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You are here: MacNN Forums > Software - Troubleshooting and Discussion > macOS > Problem with vsync! :(

Problem with vsync! :(
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scorpion8
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Apr 24, 2012, 08:01 AM
 
Hello, I wanted to ask about a problem I am having with my MacBook Air 11" ...it is equipped with an Intel HD 3000, problem is that I have horrible screen tearing in 3 of my games: Quake 4, Doom 3 and UT2004 ...those are the only games (from my 20+ games) where I cannot turn on vsync no matter what I do.

I am very new to the world of "Mac" and since there is no settings screen for the video card I wanted to ask how can I PERMANENTLY turn ON vsync in my system (since turning vsync through console in games does not work).

I kindly ask to help me out as a newbie ...in simple steps if possible

Thank you in advance
     
andi*pandi
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Apr 24, 2012, 06:28 PM
 
Hi Scorpion,
I'm not sure how to fix your problem... it might be the vid card or perhaps our gamers can help.
     
P
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Apr 25, 2012, 02:59 AM
 
I think that what you are looking for is an override in the driver to force games to turn certain features on - in your case vsync. This is common in nVidia and AMD drivers for Windows. There are no such overrides in Mac OS X - the games control which features they expose.

It may be possible to hack each game using the console or preference files. Try googling each game (e.g. force vsync Doom 3) to see how. My googling seems to indicate that vsync is supposed to be locked on in Doom 3 and Quake 4, but it can't hurt to check.
The new Mac Pro has up to 30 MB of cache inside the processor itself. That's more than the HD in my first Mac. Somehow I'm still running out of space.
     
sek929
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Apr 25, 2012, 01:09 PM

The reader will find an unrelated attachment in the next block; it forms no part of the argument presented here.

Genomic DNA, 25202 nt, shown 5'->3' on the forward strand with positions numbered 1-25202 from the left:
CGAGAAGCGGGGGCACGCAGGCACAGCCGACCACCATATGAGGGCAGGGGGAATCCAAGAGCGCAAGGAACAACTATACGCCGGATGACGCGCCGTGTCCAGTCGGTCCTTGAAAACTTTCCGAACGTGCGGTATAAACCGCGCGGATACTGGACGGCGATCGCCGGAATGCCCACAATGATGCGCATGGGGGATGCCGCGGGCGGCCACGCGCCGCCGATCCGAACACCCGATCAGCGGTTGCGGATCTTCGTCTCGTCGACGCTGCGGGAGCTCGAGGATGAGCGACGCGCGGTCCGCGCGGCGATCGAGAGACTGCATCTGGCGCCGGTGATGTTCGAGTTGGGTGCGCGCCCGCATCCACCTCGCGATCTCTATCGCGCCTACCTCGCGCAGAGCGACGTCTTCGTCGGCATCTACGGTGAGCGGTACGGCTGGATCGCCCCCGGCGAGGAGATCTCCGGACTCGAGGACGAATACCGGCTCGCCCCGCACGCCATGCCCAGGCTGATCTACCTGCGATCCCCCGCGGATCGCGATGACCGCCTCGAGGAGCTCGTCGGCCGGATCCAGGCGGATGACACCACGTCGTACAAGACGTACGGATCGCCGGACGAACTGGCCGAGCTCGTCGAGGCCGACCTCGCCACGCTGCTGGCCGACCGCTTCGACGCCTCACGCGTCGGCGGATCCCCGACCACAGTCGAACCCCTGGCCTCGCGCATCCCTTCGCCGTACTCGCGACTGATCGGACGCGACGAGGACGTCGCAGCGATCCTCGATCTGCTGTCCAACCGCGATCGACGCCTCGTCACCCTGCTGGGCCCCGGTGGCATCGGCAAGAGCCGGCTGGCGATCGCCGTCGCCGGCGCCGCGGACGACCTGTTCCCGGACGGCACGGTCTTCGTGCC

Actually having vsync enabled puts and extra amount of stress on your video card. If your integrated card can't reliably output the required frames per second to keep up with your monitors refresh rate then vsync on or off will make no difference.

Knowing what kind of FPS you are getting in a game like Doom 3 would be a good place to start, if you can't get the FPS up to what the refresh rate of your monitor is then you either have to lower settings or just deal with shearing.

Vsync is most useful when a machine is displaying a FPS much higher than the refresh rate, I have a sneaking suspicion the integrated graphics in your MBA simply aren't up to the task.
     
King Bob On The Cob
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Apr 26, 2012, 05:08 PM
 
Originally Posted by sek929 View Post
Actually having vsync enabled puts and extra amount of stress on your video card. If your integrated card can't reliably output the required frames per second to keep up with your monitors refresh rate then vsync on or off will make no difference.

Knowing what kind of FPS you are getting in a game like Doom 3 would be a good place to start, if you can't get the FPS up to what the refresh rate of your monitor is then you either have to lower settings or just deal with shearing.

Vsync is most useful when a machine is displaying a FPS much higher than the refresh rate, I have a sneaking suspicion the integrated graphics in your MBA simply aren't up to the task.
This is, unfortunately the case. One of the tradeoffs of getting a light, tiny computer is the horrid integrated video card. Maybe someday Apple will start including the PowerVR from the iPad in it's low end macs, but I wouldn't count on it.
     
P
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Apr 27, 2012, 04:33 AM
 
Originally Posted by King Bob On The Cob View Post
This is, unfortunately the case. One of the tradeoffs of getting a light, tiny computer is the horrid integrated video card. Maybe someday Apple will start including the PowerVR from the iPad in it's low end macs, but I wouldn't count on it.
Apple can't integrate anything but what Intel delivers. They can obviously add any discrete graphics that they like, but a) that takes space that could be used for battery, and b) if they did so, there are much better options that PowerVR.

Apple's options are, pretty much:

1) Intel integrated graphics. They're pushing HARD to get Intel to update them. Ivy Bridge includes one rather big update (performance increase by about 50%) and Haswell more than doubles again in the top model. This is likely what they're doing.

2) Switch to AMD, Llano and soon Trinity. This gives better graphics but much worse CPU. Trinity seems to be a decent chip - 35W 2.3 GHz "quadcore" with 3 GHz turbo - but it's no Sandy bridge.

3) Discrete graphics. Which could be incredibly powerful, but as we said, eats space that could be used for battery

Personally I think that Ivy Bridge has secured Intel's space in the MBA, and that Haswell will make discrete graphics a BTO option all throughout the MBP series.
The new Mac Pro has up to 30 MB of cache inside the processor itself. That's more than the HD in my first Mac. Somehow I'm still running out of space.
     
   
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